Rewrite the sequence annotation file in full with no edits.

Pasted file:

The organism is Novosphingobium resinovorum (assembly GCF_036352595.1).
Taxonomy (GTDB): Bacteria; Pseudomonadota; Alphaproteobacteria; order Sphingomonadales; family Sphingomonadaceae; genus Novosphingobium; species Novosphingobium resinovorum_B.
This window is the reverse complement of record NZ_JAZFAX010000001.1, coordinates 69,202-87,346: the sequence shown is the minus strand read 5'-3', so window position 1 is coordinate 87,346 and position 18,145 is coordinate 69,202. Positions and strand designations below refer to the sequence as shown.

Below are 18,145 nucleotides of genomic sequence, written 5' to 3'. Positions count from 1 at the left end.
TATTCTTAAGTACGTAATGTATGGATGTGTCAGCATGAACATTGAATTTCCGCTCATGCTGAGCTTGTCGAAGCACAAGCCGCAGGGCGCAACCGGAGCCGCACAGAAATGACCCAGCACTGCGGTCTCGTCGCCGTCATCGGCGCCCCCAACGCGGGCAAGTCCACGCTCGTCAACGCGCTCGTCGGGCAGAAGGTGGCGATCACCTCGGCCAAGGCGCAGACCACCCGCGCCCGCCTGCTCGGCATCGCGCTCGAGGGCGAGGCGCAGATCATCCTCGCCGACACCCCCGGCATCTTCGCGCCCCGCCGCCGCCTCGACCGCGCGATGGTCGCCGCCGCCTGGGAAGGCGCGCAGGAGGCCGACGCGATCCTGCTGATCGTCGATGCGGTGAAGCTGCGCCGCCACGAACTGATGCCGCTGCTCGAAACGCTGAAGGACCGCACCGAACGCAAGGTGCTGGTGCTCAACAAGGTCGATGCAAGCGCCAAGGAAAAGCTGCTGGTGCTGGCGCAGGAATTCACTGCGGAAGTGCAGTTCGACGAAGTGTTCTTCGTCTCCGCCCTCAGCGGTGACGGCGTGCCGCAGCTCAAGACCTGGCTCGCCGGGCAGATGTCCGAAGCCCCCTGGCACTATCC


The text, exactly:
The organism is Novosphingobium resinovorum (assembly GCF_036352595.1).
Taxonomy (GTDB): Bacteria; Pseudomonadota; Alphaproteobacteria; order Sphingomonadales; family Sphingomonadaceae; genus Novosphingobium; species Novosphingobium resinovorum_B.
This window is the reverse complement of record NZ_JAZFAX010000001.1, coordinates 69,202-87,346: the sequence shown is the minus strand read 5'-3', so window position 1 is coordinate 87,346 and position 18,145 is coordinate 69,202. Positions and strand designations below refer to the sequence as shown.

Below are 18,145 nucleotides of genomic sequence, written 5' to 3'. Positions count from 1 at the left end.
TATTCTTAAGTACGTAATGTATGGATGTGTCAGCATGAACATTGAATTTCCGCTCATGCTGAGCTTGTCGAAGCACAAGCCGCAGGGCGCAACCGGAGCCGCACAGAAATGACCCAGCACTGCGGTCTCGTCGCCGTCATCGGCGCCCCCAACGCGGGCAAGTCCACGCTCGTCAACGCGCTCGTCGGGCAGAAGGTGGCGATCACCTCGGCCAAGGCGCAGACCACCCGCGCCCGCCTGCTCGGCATCGCGCTCGAGGGCGAGGCGCAGATCATCCTCGCCGACACCCCCGGCATCTTCGCGCCCCGCCGCCGCCTCGACCGCGCGATGGTCGCCGCCGCCTGGGAAGGCGCGCAGGAGGCCGACGCGATCCTGCTGATCGTCGATGCGGTGAAGCTGCGCCGCCACGAACTGATGCCGCTGCTCGAAACGCTGAAGGACCGCACCGAACGCAAGGTGCTGGTGCTCAACAAGGTCGATGCAAGCGCCAAGGAAAAGCTGCTGGTGCTGGCGCAGGAATTCACTGCGGAAGTGCAGTTCGACGAAGTGTTCTTCGTCTCCGCCCTCAGCGGTGACGGCGTGCCGCAGCTCAAGACCTGGCTCGCCGGGCAGATGTCCGAAGCCCCCTGGCACTATCC